2. AC Moore et al. (1995) Seroprevalence of Cysticercosis in an Orthodox Jewish Community. Am J Trop Med Hyg 53(5):439-442 3. BN Huisa et al. (2005) Taeniasis and cysticercosis in housemaids working in affluent neighborhoods in Lima, Peru. Am J Trop Med Hyg. 73(3): 496–500 ResearchBlogging.org

Moore AC, Lutwick LI, Schantz PM, Pilcher JB, Wilson M, Hightower AW, Chapnick EK, Abter EI, Grossman JR, & Fried JA (1995). Seroprevalence of cysticercosis in an Orthodox Jewish community. The American journal of tropical medicine and hygiene, 53 (5), 439-42 PMID: 7485700

Everything You Didn’t Want to Know About Cockroaches


Amongst its many epicurean, architectural and otherwise louche charms, New Orleans has another infamous, uncelebrated one: a problematically vibrant cockroach population. Every summer (oh, let’s be honest here: they’re here spring, summer and fall), the German brown cockroach can be seen snatching its way around your house, flitting on sidewalks at dusk, and intimidating the locals.

They fly down here in the Deep South, did you know?

One Saturday night back in August, one such creature dive-bombed into my cleavage. After one spilled G&T (Oh God, not my drink!) and many sputtered expletives, the critter was ousted and a friend graciously stomped it into a unrecognizable smear into the pavement.

And so with the impending cockroach population explosion coming any summer day now, I figure why not have a chat about what diseases they can harbor and spread on your tabletops. Hmmm? And lest you think that this article is a paean extolling their overlooked virtues – alas! – they really are as filthy as everyone thinks they are.

A colored scanning electron micrograph of Periplanta americana, the American cockroach, one of the smallest known species. Note the ubiquitous hairs covering the insect, allowing for microbes to be picked up during its feedings. Image: Dr. Biology, Arizona Board of Regents. Click for source.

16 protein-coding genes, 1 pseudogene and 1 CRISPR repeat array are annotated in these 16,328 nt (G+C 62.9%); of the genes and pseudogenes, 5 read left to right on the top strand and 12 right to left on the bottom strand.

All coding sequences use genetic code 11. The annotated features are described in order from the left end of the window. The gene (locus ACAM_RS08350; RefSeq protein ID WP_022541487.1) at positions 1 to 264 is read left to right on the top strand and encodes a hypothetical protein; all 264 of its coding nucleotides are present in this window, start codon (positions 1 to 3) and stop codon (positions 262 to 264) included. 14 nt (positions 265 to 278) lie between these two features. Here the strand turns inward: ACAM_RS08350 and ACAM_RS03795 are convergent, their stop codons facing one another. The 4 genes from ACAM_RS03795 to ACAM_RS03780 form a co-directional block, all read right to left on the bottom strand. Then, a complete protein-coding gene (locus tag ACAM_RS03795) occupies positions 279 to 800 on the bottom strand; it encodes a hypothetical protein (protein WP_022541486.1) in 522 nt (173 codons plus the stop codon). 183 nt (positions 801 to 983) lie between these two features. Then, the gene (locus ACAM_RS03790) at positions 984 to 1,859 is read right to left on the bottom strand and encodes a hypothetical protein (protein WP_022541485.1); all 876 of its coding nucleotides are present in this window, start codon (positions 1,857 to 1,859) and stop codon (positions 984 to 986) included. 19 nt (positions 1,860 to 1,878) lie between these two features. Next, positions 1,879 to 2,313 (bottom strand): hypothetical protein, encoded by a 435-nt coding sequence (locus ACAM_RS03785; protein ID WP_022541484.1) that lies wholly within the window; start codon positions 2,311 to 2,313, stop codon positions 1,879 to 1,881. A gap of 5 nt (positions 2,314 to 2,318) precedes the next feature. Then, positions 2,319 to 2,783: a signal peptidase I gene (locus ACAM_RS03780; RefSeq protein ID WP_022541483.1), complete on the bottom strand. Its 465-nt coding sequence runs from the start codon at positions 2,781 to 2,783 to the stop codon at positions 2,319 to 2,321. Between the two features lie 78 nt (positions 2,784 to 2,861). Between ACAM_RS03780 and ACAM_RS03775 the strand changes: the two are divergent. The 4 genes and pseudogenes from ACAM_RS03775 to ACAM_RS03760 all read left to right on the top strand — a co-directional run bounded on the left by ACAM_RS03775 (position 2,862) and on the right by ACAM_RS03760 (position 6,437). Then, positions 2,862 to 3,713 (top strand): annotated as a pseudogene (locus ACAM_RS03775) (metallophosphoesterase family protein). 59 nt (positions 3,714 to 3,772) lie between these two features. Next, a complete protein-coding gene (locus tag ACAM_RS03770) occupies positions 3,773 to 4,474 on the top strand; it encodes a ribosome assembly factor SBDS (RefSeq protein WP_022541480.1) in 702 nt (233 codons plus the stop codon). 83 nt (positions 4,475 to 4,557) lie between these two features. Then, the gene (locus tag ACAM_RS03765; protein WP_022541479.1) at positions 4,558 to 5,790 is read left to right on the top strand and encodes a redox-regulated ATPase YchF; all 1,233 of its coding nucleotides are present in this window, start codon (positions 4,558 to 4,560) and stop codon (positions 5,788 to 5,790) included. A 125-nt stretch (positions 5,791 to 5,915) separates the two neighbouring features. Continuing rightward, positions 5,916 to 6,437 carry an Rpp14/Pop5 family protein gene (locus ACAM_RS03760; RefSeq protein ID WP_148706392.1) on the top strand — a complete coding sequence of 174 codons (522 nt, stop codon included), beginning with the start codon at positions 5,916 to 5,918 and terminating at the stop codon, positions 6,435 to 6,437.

I’ll try to make this as painless as possible.

Out of the 4000 species of cockroach that exist, there are three major species that plague humanity – Periplaneta americana, Blattella germanica and Blattella orientalis. They feed on just about anything, even their deceased brethren, but they do have a sweet tooth and prefer to eat sugary and starchy items such as sweets, cardboard and book-bindings (1). Included in their rather diverse diet is their consumption of human detritus such as feces, sputum, toe nails, and bodily residue on surgical swabs. These unseemly dietary choices lead to their contamination of food, utensils and surfaces for food prep and have direct consequences on human health in three interrelated ways – their arbitrary feeding habits, eating both human excrement and human food; their indiscriminate defecation habits; and the fact that they regurgitate digestive fluids in the process of eating (2). Endearing, no?

Roaches also serve as an important source of infectious pathogens. They serve as a sort of public transit for the busy microbiological world, a bus ferrying bacteria, viruses, fungi and parasites between filth and human comestibles; really, every buggy imaginable rides on this double-decker of an arthropod. Bacteria and viruses settle into the crevices and cracks between thorax and head, and begin to multiply. There are so many fissures and clefts and crannies on a cockroach. Everywhere there are hairs, but especially on the six legs that escort these scuttling creatures from one dark, humid hideaway to another. Microbes snatch a ride on these hairs or are accidentally consumed by the cockroach only to pass into the alimentary canal where they may multiple in number. In one study, the bacterium Pseudomonas aeruginosa was found to have increased multiple-fold over the course of 114 days in the gut of a cockroach (3).

Colored scanning electron micrograph (SEM) of Blattella germanica, the German cockroach, one of the smallest known species. This roach’s long antennae can be seen protruding from its head and its wings (blue) can be seen at lower left. The anatomy of the cockroach provides several areas for bacteria, viruses and parasitic eggs/cysts to settle into. Image: Volker Steger, Science Photo Library. Click for source.

In this regard, roaches are not so much vectors as they are reservoirs; a mosquito will squelch its proboscis in your ankle, inoculating you with malaria in their quest for blood but a cockroach indiscriminately contaminates anything lying around. Entomologists describe this process as “mechanical transmission”, indirectly transmitting disease to humans. It’s not personal, it’s just business.